Insist on seeing your kids’ friends at home frequently and doing their homework with them whenever possible

You can’t be there to help your kids with their homework, and they won’t have a parent around to ask questions.

As a result, you must make sure they understand the material and aren’t falling behind in school before leaving them—especially if you’re moving abroad for an extended time.

You’ll want to insist on seeing your friends at home frequently (if not every day) and doing their homework with them whenever possible. If you can’t afford this financially or logistically, consider putting them in tutoring sessions or hiring someone else who will be able to help them learn from home regularly.

It’s easier to adjust to life abroad as a young adult than it is as a teenager living abroad alone

When it comes to choosing a school abroad, one thing you’ll want to consider is whether your child should go as an adolescent or as a young adult.

Adolescents are more likely than adults to have negative experiences abroad because they can be at an age where they’re still forming their identity and don’t yet have the tools needed to adapt well to new environments. They also may not fully realize how much change is necessary or desirable for them to thrive in their new surroundings. Additionally, adolescents tend to have difficulty adjusting socially at school because they’re still learning how best to fit into social groups outside of their family units and friendships from past schools. They may lack confidence about speaking up for themselves or making friends with people who are different from them (again, this could stem from not knowing how). And finally, adolescents often experience difficulty adjusting socially within their community (e.g., making friends) due either directly or indirectly to parental expectations around protecting children from uncomfortable situations such as bullying incidents that might occur on school grounds.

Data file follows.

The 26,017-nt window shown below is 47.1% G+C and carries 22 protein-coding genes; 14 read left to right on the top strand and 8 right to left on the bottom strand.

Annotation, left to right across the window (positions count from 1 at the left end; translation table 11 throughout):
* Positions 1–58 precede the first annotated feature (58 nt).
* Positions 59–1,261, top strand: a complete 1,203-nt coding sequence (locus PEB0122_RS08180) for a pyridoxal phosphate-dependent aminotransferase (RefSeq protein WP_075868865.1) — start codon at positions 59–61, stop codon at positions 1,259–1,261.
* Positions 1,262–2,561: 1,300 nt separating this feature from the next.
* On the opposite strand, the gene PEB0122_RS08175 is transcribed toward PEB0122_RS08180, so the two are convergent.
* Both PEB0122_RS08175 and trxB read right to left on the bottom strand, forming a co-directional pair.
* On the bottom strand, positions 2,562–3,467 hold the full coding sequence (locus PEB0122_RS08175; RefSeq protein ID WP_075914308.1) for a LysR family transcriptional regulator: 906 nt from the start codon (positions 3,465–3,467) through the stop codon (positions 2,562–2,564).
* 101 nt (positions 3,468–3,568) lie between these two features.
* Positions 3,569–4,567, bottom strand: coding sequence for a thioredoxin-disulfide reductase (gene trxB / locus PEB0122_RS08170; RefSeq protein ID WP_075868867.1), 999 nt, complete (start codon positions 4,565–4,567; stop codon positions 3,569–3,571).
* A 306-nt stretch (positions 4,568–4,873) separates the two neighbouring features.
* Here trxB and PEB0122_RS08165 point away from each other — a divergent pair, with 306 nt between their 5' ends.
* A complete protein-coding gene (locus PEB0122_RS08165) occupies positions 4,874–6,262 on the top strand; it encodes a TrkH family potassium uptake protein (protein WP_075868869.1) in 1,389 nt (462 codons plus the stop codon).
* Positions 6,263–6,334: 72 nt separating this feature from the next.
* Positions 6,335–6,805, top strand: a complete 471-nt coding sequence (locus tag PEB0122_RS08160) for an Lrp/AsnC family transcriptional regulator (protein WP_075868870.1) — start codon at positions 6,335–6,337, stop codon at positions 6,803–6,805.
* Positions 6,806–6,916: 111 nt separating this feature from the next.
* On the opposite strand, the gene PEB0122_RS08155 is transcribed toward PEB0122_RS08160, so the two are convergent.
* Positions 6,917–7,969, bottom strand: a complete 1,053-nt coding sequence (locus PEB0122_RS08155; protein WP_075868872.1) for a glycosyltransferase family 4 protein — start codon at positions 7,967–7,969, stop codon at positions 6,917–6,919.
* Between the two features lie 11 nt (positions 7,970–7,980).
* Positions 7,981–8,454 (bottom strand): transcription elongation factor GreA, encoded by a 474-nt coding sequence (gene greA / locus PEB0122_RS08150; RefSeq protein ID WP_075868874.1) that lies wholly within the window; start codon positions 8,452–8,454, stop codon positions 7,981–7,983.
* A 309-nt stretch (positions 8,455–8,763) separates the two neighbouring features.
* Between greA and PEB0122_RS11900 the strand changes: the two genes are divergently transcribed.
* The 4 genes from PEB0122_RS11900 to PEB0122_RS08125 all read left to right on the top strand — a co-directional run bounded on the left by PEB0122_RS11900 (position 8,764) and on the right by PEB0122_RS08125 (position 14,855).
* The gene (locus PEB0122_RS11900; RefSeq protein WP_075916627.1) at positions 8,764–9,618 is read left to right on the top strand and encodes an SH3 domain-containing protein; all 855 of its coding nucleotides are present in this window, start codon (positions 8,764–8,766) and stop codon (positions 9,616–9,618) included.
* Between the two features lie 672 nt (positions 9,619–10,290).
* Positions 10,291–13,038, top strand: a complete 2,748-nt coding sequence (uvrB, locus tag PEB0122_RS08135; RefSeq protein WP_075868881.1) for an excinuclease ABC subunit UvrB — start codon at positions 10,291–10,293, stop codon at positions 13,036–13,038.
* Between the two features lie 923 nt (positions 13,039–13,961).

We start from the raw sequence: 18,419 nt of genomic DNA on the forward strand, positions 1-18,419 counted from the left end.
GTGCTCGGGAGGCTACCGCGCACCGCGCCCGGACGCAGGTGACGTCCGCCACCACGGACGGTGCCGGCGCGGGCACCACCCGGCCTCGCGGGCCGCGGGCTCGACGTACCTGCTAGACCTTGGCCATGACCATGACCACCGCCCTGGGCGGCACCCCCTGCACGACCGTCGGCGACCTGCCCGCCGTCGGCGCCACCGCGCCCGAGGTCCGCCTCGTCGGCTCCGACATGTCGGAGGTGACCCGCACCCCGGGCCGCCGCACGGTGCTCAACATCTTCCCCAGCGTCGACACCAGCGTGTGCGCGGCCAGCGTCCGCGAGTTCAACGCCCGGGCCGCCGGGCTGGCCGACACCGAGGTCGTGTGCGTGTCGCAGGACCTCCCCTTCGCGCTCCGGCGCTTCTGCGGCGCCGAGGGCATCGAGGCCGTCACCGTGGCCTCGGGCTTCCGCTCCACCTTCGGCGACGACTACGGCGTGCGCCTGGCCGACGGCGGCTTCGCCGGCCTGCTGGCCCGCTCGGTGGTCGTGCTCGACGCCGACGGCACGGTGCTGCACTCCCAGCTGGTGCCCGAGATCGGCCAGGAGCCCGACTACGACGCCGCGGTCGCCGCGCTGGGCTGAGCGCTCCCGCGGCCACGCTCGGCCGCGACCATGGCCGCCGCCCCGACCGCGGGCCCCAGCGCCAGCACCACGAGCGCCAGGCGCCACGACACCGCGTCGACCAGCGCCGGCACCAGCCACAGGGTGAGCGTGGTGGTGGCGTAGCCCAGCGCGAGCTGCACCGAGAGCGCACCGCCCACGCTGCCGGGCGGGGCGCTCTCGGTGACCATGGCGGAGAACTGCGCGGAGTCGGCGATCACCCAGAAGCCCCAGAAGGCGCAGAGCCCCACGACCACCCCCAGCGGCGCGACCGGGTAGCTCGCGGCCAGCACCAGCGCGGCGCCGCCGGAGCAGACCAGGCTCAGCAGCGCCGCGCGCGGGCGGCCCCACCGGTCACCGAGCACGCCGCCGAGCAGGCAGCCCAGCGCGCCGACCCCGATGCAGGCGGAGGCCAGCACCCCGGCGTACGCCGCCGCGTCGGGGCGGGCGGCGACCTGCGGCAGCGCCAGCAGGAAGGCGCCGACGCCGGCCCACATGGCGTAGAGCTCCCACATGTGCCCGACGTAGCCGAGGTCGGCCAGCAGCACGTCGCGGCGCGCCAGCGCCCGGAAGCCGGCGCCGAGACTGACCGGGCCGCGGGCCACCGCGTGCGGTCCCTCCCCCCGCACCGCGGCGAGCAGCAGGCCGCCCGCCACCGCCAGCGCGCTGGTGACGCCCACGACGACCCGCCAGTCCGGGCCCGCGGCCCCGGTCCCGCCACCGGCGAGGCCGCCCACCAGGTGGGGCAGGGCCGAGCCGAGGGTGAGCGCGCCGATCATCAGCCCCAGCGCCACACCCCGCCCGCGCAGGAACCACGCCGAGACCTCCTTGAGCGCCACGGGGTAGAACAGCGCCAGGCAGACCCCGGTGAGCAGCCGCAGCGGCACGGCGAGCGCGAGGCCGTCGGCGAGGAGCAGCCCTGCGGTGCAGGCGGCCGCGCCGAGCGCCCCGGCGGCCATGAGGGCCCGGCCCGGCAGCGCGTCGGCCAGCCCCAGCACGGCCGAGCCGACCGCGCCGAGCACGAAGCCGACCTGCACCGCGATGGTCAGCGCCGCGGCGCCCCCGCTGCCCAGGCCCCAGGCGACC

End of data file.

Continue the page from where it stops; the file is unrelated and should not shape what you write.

Remember, the most important thing is to make sure your children are happy and feel supported. If they feel like their needs are being met, then they’ll be able to adjust quickly and easily.

Gabriella is a licensed educational psychologist and a mental wellness advocate. She specializes in conducting psychological, cognitive, educational, social-emotional, and functional behavioral assessments for children K-12. These assessments are used to identify and diagnose educational and mental health issues, such as ADHD, learning disabilities, autism spectrum disorders, developmental delays, and emotional disabilities. She also provides individual and group counseling, crises counseling services, and parent consultation and training. She lives and works in New York.